Macro-Economics and Thailand’s Poor

By: Kendall Brannen, Westminster College, B.S. Economics, May 1, 2013

My interests while studying Economics at Westminster has been economic wellbeing of communities and what it takes for those communities to be sustainable and self-serving. When I was initially thinking about this assignment I wanted to look at the macroeconomic situation that is specific to Thailand. In this paper I will look at the descriptive statistics that surround the macro-economy and attempt to extrapolate more of the story that lay within each statistic/variable. As you can imagine there are a lot of factors that surround each observation, which for this observation paper I will simplify assumptions and take a high level approach.

I began researching to understand the economic conditions within Thailand and how it compares to the world economy with general descriptive statistics of the major economic indicators used globally. Thailand’s Gini Coefficient, a measure of income equality distribution, ranked 14th highest among 140 countries. That number rose between 2002 and 2009 from 42 to 53.6.  From this observation Thailand is becoming increasingly more unequal in its income distributions.  There is direct correlation between income distributions and poverty, when the lower quintiles have a larger percentage of the population within it, the income disparity widens and because of this the gini coefficient is a great indicator of a country’s poverty level. Below is a simple graph to help explain the concept of equal income distribution. It assumes a one to one slope for income to population as a fair measure.

GDP for Thailand, adjusting for purchasing power parity is 601.4B in 2011.  In comparison to the world’s economy Thailand ranks 25th.  A beak-down by industry sector represented as a percentage of GDP, Agriculture 13.3%, Industry 34%, Services 52.7%, although labor force participation by sector, Agriculture 40.7%, Industry 13.2%, Services 46.1%.  Comparing the top three sectors relative to employment levels, Agriculture is low in revenues relative to GDP but employs the most people by sector and Industry is just the inverse with high revenues and less labor employment. Services are close to being a one to one ratio of revenue generating to labor employment.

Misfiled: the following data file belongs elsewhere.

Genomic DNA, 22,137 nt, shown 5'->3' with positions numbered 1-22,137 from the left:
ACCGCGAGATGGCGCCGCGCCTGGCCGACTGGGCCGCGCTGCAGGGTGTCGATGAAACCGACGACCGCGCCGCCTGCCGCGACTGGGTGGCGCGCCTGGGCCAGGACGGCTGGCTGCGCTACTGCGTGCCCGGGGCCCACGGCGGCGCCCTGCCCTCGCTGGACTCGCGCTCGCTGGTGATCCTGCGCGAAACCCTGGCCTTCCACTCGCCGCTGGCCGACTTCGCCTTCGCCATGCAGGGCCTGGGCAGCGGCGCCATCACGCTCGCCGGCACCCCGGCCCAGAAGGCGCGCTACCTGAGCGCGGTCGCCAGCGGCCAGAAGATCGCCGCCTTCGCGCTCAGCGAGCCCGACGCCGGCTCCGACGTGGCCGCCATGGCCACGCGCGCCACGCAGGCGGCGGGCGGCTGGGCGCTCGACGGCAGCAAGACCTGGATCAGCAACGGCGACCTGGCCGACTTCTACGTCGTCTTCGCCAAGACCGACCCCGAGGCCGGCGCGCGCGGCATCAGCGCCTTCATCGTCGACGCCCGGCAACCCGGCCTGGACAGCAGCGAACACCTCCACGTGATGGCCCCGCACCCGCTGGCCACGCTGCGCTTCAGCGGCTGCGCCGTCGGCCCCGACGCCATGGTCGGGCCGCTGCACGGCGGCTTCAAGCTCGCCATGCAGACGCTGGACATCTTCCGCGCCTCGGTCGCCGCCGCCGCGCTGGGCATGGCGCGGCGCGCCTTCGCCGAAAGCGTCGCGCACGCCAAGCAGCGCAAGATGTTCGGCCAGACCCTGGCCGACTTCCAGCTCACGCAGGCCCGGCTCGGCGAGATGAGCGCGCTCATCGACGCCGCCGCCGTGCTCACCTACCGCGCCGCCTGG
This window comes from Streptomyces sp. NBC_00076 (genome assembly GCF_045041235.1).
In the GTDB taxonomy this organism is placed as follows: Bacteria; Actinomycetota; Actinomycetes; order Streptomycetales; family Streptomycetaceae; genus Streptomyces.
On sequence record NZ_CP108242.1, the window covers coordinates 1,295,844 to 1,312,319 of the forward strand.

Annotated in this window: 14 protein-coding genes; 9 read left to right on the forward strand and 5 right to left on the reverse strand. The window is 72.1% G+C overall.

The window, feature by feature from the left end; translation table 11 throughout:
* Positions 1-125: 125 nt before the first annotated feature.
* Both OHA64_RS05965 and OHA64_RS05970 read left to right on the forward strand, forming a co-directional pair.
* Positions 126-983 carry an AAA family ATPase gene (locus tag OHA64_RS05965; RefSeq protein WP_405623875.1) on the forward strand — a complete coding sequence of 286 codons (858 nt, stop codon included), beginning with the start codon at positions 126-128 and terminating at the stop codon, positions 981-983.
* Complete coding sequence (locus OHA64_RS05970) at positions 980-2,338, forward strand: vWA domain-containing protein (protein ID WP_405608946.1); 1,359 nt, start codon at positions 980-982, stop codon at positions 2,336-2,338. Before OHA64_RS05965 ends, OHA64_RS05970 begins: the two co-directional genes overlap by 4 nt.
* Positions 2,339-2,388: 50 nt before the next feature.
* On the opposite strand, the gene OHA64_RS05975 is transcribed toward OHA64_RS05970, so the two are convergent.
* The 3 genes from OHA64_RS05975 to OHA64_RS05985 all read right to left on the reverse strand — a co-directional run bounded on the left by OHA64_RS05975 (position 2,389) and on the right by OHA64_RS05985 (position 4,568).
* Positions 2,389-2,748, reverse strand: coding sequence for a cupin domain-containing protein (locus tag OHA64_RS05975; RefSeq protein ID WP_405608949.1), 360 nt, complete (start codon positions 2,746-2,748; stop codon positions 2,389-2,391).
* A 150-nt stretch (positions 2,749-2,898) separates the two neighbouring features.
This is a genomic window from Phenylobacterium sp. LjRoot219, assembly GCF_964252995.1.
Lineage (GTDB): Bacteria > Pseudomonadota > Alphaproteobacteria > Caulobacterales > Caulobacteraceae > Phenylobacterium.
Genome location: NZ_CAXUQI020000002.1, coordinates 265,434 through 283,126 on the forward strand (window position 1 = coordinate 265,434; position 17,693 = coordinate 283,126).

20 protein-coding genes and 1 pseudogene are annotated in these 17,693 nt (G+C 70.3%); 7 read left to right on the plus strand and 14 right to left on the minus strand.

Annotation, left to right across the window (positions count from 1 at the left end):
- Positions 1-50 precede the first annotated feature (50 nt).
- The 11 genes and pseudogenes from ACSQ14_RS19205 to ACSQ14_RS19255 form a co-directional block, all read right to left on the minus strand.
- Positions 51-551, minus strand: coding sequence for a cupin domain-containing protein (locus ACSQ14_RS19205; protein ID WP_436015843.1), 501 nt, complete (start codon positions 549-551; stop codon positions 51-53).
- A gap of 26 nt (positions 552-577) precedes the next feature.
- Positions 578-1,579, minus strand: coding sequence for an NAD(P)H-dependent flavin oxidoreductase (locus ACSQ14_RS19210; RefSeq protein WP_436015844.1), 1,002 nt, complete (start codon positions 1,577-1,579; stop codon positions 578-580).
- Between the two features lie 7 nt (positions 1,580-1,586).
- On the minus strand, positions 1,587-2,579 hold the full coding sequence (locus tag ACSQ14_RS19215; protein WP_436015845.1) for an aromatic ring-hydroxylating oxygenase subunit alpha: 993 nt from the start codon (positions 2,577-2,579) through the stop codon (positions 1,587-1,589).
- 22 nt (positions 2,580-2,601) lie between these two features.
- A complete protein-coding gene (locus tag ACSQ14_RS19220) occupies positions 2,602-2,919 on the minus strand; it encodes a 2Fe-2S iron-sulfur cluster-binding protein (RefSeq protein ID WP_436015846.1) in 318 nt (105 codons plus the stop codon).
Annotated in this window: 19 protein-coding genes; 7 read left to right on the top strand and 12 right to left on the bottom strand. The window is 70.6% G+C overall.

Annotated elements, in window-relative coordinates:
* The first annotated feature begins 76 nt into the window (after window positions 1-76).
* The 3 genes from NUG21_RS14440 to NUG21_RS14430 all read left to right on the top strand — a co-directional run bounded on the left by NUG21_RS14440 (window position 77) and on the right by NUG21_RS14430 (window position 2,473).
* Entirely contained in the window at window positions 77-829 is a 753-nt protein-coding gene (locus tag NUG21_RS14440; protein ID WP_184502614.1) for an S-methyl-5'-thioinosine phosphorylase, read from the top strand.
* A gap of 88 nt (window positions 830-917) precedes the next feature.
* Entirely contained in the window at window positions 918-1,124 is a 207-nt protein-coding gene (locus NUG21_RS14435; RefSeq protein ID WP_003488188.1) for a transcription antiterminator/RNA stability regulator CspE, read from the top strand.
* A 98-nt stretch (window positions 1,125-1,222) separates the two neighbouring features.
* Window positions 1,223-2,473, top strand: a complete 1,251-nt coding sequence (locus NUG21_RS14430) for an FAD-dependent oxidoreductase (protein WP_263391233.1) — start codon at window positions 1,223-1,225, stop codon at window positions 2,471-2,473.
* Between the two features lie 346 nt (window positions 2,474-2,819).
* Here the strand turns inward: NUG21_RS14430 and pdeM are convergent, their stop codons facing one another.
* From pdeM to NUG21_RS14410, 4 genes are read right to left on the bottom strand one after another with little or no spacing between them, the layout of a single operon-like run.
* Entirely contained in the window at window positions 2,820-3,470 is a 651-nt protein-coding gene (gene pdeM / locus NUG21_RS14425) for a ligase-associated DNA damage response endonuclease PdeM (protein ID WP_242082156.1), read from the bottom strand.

Thailand’s major agriculture crops are rice, cassava (manioc), rubber, corn, sugarcane, coconuts, and soybeans.  Industry in Thailand is comprised of tourism, textiles and garments, agricultural processing, beverages, tobacco, cement, light manufacturing such as jewelry and electric appliances, computers and parts, integrated circuits, furniture, plastics, automobiles and automotive parts; world’s second-largest tungsten producer and third-largest tin producer.

While this information may seem irrelevant to poverty, we can extrapolate some additional information from this data. Agriculture is the second largest employer next to services by only a 5.4% spread. Agriculture typically is labor intensive but also is not the largest when compared to the total sector’s contributions to GDP.  It is only 13% compared to 52% which are services. Therefore the country has to employ a larger amount of people with less money. And since agriculture is traditionally a rural village job and involves people working most all the day there is no room for a second job. Rural villages struggle with additional income because of this therefore will have a higher population living under the poverty level.

Thailand’s unemployment in 2011 was only 0.7%, the third lowest in the world economy. However, not understanding thoroughly how unemployment is measured or the social structure of the working class does not give much information for interpretation. Therefore we switch to the poverty line.

Only 8.1% of households are below Thailand’s poverty line, compared to 15.1% in the U.S., with most recent data gathered from the CIA world fact book, 2010.  Thailand has a much lower percentage of its population living under the poverty line as compared to the United States. However, this number could also be deceptive since a larger portion of Thailand is rural, underdeveloped, with little to no infrastructure and without clean running water. So, even if a family lives above the poverty line they could still be living in third world or substandard conditions. This leads into investment of infrastructure.